The high point? The 2002 Farm Bill. Through deft parliamentary maneuvers, Congress boosted the amount of money available to farm programs in 2001, then grabbed the money by writing a New Farm® Bill one year early in 2002. Slick.

The low point? The 2002 Farm Bill. Working with a split personality--a Democratic Senate and a Republican House--the final bill excluded a competition title and any restrictions on packer-owned livestock. Silly.

Contrary to most perceptions, the 107th did not sit on it hands for two years.

Good, bad or indifferent, it did pass Fast Track Trade Authority. While most farmers believe Fast Track a necessary tool to enhance U.S. ag exports, it virtually cuts farmers and USDA out of the trade talk loop: No completed trade treaty can be amended under Fast Track.

Congress also dispensed of the inheritance tax--universally hated by farmers and land owners alike--when it passed a 10-year tax cut plan in early 2001. Although Internal Revenue Service figures show that fewer than 2,000 farmers pay inheritance taxes each year, Republicans made flag-waving, yeoman farmers the poster children to repeal the what they brilliantly labeled as the “death tax.”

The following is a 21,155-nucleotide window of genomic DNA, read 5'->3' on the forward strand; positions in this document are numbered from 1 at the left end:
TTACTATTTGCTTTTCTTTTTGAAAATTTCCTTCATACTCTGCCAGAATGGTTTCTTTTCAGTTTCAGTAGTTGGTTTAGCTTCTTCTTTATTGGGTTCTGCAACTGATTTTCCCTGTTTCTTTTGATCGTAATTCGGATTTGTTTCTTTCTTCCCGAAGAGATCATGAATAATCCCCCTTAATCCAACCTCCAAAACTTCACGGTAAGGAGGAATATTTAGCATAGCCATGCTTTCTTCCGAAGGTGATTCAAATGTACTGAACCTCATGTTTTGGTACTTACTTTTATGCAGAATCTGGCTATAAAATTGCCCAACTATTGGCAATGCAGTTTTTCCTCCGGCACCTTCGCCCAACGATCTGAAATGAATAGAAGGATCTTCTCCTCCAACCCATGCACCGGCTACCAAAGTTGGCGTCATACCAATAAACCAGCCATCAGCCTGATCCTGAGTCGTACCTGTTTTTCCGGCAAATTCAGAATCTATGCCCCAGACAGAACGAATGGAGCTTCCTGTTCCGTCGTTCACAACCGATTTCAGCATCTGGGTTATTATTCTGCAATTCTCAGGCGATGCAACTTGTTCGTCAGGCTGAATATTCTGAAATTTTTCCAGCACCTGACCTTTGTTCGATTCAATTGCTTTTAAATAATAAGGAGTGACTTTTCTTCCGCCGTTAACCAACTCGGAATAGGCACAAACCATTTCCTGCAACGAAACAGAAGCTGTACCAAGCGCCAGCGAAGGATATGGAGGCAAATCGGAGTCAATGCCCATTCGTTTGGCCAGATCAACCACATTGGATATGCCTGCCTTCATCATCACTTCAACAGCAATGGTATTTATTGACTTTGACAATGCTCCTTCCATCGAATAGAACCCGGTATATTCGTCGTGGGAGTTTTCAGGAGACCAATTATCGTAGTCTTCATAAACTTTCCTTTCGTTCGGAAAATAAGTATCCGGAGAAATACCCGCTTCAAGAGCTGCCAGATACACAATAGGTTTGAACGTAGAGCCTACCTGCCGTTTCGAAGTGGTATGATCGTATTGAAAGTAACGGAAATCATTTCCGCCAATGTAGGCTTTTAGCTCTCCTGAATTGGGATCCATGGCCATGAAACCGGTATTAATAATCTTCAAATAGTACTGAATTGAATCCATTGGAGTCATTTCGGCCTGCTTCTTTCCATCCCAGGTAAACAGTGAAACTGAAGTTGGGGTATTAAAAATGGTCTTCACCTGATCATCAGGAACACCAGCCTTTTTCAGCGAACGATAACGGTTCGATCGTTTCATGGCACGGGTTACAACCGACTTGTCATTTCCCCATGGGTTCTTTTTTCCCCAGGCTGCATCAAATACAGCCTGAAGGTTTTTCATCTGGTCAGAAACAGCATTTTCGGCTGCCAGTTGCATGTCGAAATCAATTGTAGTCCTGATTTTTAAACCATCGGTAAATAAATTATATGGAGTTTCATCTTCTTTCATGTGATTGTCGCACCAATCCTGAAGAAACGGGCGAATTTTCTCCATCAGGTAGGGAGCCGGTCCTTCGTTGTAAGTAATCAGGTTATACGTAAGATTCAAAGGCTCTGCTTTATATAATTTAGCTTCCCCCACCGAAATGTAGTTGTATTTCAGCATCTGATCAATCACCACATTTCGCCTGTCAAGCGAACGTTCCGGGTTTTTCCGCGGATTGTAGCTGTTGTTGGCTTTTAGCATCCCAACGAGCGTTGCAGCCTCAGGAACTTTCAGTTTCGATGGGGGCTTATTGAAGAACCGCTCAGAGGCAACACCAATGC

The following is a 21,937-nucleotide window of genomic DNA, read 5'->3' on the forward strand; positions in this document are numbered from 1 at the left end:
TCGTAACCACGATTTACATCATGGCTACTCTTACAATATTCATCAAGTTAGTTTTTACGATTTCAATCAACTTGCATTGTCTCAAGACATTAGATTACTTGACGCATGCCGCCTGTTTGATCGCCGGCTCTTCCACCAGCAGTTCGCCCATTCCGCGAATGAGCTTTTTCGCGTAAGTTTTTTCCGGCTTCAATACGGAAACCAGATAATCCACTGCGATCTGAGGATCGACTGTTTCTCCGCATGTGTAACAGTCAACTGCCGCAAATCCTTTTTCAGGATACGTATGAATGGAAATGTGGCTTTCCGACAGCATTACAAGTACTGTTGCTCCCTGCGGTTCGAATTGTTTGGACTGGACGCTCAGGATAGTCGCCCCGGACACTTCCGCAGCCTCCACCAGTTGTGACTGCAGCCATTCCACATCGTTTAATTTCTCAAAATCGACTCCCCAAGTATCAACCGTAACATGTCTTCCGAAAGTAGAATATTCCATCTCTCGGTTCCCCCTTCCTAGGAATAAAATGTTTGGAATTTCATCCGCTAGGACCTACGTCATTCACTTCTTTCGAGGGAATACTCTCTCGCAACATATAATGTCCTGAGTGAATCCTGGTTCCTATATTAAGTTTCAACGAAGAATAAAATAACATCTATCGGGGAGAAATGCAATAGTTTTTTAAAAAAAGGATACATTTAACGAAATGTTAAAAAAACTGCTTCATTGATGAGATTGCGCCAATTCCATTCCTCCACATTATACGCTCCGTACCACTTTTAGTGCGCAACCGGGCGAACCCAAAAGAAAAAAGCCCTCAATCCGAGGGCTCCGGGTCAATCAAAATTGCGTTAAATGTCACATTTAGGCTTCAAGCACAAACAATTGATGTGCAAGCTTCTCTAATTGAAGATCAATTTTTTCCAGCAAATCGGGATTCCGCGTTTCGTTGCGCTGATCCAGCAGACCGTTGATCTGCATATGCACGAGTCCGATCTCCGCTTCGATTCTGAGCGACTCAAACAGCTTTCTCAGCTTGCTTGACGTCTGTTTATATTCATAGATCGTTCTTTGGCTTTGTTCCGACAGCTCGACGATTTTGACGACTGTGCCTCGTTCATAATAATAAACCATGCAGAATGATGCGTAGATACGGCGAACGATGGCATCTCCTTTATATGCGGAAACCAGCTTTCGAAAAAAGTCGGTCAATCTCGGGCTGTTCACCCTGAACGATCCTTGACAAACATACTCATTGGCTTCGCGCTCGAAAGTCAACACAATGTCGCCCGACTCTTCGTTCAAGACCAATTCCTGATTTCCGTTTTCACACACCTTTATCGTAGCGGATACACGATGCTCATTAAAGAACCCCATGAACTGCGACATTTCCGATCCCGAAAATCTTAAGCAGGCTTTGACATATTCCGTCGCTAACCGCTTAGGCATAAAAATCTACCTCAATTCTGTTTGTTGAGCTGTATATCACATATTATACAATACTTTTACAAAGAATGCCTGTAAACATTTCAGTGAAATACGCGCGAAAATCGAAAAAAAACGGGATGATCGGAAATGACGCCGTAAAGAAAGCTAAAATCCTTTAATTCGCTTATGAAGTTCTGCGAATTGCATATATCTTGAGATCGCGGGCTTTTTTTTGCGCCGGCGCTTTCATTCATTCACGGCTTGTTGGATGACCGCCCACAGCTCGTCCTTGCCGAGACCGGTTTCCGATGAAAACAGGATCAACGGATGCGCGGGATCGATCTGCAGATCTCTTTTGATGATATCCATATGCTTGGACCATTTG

Most Congressional watchers predict the new Republican-controlled 108th Congress quickly will make the cut permanent when it convenes next January.

In the waning days of the 107th, though, Congress failed to act on the $5.9 billion drought assistance bill that passed the Senate in September and it did not move the agreed-upon Energy Bill to final passage. The Energy Bill contains the much sought 5-billion-gallon ethanol mandate by 2012, effectively quintupling the alternative fuel’s use nationwide.

Incoming Senate Majority Leader Trent Lott noted both ideas will be considered in 2003. Consideration, it should be noted, is not enactment. If either or both is enacted, expect Lott to claim them as Republican victories.

In sum, the past session, despite all its partisan bickering, showed bipartisan support for major ag legislation--a new Farm Bill, a sweeping tax bill, Fast Track and a nearly-passed ethanol-boosting law.